PFLAG London Chapter & Pride London Festival invite you to our annual celebration for the International Day Against Homophobia, Transphobia & Biphobia.
This year we will be celebrating with a special night of entertainment on Thursday, May 16th at London’s historic Aeolian Hall.
What is IDAHOT?
It was created in 2004 to draw the attention of policymakers, opinion leaders, social movements, the public and the media to the violence and discrimination experienced by LGBTI people internationally.
In under a decade, May 17 has established itself the single most important date for LGBTI communities to mobilise on a worldwide scale.
The Day represents an annual landmark to draw the attention of decision makers, the media, the public, opinion leaders and local authorities to the alarming situation faced by lesbian, gay, bisexuals, transgender and intersex people and all those who do not conform to majority sexual and gender norms.
May 17 is now celebrated in more than 130 countries, including 37 where same-sex acts are illegal, with 1600 events reported from 1280 organizations in 2014.
These mobilisations unite millions of people in support of the recognition of human rights for all, irrespective of sexual orientation or gender identity or expression. The International Day Against Homophobia, Transphobia and Biphobia is not one centralised campaign; rather it is a moment that everyone can take advantage of to take action.
The date of May 17th was specifically chosen to commemorate the World Health Organization’s decision in 1990 to declassify homosexuality as a mental disorder. The International Day against Homophobia, Transphobia and Biphobia has received official recognition from several States, international institutions as the European Parliament, and by countless local authorities. Most United Nations agencies also mark the Day with specific events.
2019 IDAHOT Theme
Over the past decades, protection of LGBTQI+ people and all people with diverse sexual orientations, gender identities and expressions or sex characteristics has greatly expanded. This progress is well worth celebrating, and this is why May 17th is also, and maybe foremost, a day for celebration.
But in many places around the world, LGBTQI+ people still face injustice and live in fear and danger, sometimes for their very lives, as was obvious in the case of Tanzania just recently.
The latest ILGA global report on State-Sponsored homophobia lists 72 states that still criminalize same-sex sexual relations. In 45 of these States the law is applied to women as well as men. Many more States restrict the freedom of speech on gender and sexual diversities, or put other forms of legal pressure.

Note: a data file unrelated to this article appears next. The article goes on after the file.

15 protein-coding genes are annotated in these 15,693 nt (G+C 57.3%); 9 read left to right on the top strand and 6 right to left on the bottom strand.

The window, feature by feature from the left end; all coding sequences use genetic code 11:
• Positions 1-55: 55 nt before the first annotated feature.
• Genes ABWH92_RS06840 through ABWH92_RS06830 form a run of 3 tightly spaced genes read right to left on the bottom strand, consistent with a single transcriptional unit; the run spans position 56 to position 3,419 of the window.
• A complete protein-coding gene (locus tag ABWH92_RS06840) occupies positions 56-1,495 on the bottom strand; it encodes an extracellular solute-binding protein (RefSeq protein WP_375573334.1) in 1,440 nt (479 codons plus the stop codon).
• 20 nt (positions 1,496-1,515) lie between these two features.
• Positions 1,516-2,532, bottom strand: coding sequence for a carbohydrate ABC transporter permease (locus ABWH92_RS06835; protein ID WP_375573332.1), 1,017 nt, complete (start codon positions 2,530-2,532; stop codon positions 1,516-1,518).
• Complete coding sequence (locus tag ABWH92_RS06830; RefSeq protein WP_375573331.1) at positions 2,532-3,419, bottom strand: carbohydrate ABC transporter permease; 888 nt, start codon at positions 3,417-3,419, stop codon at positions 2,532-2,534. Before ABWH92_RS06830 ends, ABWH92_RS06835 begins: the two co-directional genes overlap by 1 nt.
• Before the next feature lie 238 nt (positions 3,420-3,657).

On the other hand, only 63 States provide some form of anti-discrimination protection and in some places, initial progress in Justice has been followed by regression.
This is why more legal and policy reforms are necessary to ensure Justice and Protection for all LGBTQI+ people.
But they alone cannot do everything. While social climates have in some places become better over the years, making people feel safer in their societies, in other places violence, including killings, and stigma have actually increased. Authoritarian and fascist regimes are on the rise and threaten Human Rights and Fundamental Freedoms and we witness a worrying rise in attempts to whip up moral panics and to scapegoat LGBTQI+ people. And people with diverse gender identities or expressions are still the main targets of social violence and injustice.
On May 17th, individuals, organisations, institutions, corporations, etc. will speak out against LGBTIQI+phobias, continuing our collective journey towards societies that ensure justice and protection for all. In a fair and just world, no one shall be left behind!
Note on Global Focus issues: Each year a large consultation among activists takes place to identify one issue that is considered by most as a priority. But this focus issue is by no means the only possible focus for May 17 mobilisations. Everybody should feel totally free to pursue whichever objective they hold at heart.
For more information about IDAHOT, visit: www.dayagainsthomophobia.org